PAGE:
A senior bishop from Malta has said that Pope Francis was “shocked” by an initiative to let same-sex couples adopt, and at last the media sees through its own hype to catch a glimpse of Pope Francis for the conservative he has always been.
Bishop Charles Scicluna of Malta, who has reportedly been very busy over the festive season writing to many of Malta’s MPs so he could rally against a gay civil unions bill, used his Christmas sermon to continue his attack on gay rights and specifically a portion of reform legislation that would allow same-sex couples in Malta to adopt.
Scicluna reportedly told his congregation that Jesus was raised by a man and a woman, and not by two men or two women. Therefore, and to paraphrase, what’s good enough for Jesus is more than enough for us.
Is it too on the nose to bring up Jesus’ two dads, the Immaculate Conception or any of the other transmundane and off the beaten path of so-called “tradition sexuality” issues surrounding Jesus’ purported coming into the world? Apparently Scicluna decided to gloss over those, though. Go figure.
As is now pleasingly common, Scicluna faced a backlash — even among some Catholics — for what was perceived as his uncharitable politicking on what is supposed to be an occasion of peace and good will. To defend himself, Scicluna employed logical fallacy by appealing to authority: namely, the authority of the TIME and the Advocate’s person of the year, Pope Francis.
Scicluna told The Sunday Times of Malta that he’d met Pope Francis on December 12, whereupon they had a good old natter about his controversial sermon. What was the Pope’s verdict on the new Maltese law to grant same-sex parent adoption equality? “Shocked,” says Scicluna.
“When I raised the issue that’s worrying me as a bishop [gay adoption] he encouraged me to speak out,” said Bishop Scicluna.
Holy See, Batman! The media went into meltdown about this story. “Pope Francis ‘Shocked’ by Gay Adoption!” the breathless headlines read, and it’s not hard to see why this is causing a fair bit of hand-wringing. How does the media’s painting of Pope Francis as the great reformer stand up now? For a mainstream press that has spent the better part of a full year elevating Francis to near Sainthood, this indeed must come as quite a shock.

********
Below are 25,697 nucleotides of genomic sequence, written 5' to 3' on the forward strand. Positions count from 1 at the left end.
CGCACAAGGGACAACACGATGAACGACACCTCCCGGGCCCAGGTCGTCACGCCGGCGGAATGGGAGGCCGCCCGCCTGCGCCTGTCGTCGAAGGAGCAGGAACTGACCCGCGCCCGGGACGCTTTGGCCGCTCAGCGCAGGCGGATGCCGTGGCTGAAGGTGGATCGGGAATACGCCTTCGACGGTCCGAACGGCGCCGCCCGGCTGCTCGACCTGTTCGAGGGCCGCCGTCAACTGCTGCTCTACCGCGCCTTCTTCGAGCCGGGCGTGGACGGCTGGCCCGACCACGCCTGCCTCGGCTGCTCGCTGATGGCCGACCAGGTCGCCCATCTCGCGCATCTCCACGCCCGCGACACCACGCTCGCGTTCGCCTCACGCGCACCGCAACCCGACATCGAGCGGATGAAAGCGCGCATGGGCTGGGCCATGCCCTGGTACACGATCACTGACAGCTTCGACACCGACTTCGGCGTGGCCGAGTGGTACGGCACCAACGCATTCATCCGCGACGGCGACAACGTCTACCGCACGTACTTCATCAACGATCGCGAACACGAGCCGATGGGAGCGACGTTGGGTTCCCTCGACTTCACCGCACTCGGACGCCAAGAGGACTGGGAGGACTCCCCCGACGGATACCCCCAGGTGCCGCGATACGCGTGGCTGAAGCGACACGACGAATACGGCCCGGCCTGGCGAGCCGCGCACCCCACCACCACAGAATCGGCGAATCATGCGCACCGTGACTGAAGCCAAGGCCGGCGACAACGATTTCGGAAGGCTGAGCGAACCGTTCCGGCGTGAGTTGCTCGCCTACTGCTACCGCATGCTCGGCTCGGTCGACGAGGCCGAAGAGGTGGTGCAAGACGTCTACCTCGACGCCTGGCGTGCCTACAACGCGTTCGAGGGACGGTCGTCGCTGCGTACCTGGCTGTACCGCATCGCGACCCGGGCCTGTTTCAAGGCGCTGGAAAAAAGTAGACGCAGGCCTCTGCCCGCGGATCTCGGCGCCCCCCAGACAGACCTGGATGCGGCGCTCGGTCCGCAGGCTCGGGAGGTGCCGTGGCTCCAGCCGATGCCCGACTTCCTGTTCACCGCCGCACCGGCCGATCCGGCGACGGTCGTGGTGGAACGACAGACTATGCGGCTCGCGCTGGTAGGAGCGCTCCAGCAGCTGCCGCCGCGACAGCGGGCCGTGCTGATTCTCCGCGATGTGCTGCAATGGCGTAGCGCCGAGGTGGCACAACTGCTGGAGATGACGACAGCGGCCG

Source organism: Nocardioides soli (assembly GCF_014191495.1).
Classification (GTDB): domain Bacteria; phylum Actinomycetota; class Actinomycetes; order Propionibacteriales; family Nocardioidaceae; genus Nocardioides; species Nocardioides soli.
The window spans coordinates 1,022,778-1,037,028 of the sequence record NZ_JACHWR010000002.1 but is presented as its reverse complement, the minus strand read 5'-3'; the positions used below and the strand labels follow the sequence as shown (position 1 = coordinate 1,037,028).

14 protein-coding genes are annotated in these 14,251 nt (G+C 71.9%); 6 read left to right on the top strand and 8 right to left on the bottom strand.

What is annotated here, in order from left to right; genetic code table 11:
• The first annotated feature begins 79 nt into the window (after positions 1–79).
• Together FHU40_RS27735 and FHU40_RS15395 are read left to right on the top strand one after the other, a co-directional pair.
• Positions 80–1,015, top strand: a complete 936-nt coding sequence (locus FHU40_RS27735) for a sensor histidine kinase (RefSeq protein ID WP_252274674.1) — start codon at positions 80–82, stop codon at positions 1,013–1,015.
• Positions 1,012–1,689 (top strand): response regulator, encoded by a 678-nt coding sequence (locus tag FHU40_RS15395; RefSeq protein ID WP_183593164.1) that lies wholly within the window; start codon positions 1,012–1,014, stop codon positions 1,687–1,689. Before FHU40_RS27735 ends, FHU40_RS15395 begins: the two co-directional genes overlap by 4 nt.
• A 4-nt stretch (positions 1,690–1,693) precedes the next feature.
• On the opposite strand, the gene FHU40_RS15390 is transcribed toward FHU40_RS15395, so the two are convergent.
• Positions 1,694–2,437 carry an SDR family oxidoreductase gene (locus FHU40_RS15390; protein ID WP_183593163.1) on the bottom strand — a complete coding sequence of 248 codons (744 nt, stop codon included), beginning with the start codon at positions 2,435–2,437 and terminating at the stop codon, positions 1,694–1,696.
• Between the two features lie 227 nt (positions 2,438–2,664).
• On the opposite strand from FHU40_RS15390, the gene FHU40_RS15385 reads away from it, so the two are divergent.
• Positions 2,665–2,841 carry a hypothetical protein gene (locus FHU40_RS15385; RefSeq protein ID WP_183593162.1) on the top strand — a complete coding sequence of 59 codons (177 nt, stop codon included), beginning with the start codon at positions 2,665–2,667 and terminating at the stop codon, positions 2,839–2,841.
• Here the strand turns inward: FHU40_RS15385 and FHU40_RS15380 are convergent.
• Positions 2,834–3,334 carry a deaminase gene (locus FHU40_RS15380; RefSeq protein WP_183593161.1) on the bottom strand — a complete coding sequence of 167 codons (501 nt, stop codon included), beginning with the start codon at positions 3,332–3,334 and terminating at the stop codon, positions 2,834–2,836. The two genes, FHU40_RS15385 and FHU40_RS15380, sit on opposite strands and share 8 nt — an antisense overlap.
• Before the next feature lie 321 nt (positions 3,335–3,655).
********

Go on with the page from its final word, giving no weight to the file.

Except that it shouldn’t. Let’s be clear here: these comments are secondhand, and there’s been no official word from the Vatican that Pope Francis has admitted to saying them. That caveat out of the way, the remarks do give us a much needed opportunity for a trip down memory boulevard.
Before he was a media darling, Pope Francis was archbishop of Buenos Aires as the then-Cardinal Jorge Bergoglio. During his tenure as Cardinal, Argentina gilded the pride flag and raised it high with a sweeping marriage equality bill that made Argentina the first country in Latin America to recognize the marriage rights of its same-sex couples. Yet, Bergoglio fought hard against the bill and used every “Think of the Children” technique he could.
“The Argentine people will face a situation whose outcome can seriously harm the family,” he is reported to have written to the four monasteries in Argentina. “At stake is the identity and survival of the family: father, mother and children. At stake are the lives of many children who will be discriminated against in advance, and deprived of their human development given by a father and a mother and willed by God. At stake is the total rejection of God’s law engraved in our hearts.”
He also went on to say the marriage equality effort was Devil-sent, alluding to it being an attempt by the “Father of Lies” who, he said, wanted to “deceive” the “children of God.”
The then Cardinal did make a bit of a conciliatory effort though, and begrudgingly supported civil unions (minus adoption rights) as the lesser of two evils.
Ah, but that was when our now Pope Francis was a Cardinal. Has he not changed his spots? Aren’t his comments, that for instance he does not think gay men in the priesthood should be condemned, enough to convince us that he’s backing a new, gentler tone?
If tone was all that mattered, certainly we’d have to say that Pope Francis is positively charming when compared to the always grave Pope Benedict XVI who, let’s not forgot, regularly implied gay people were not fully developed humans.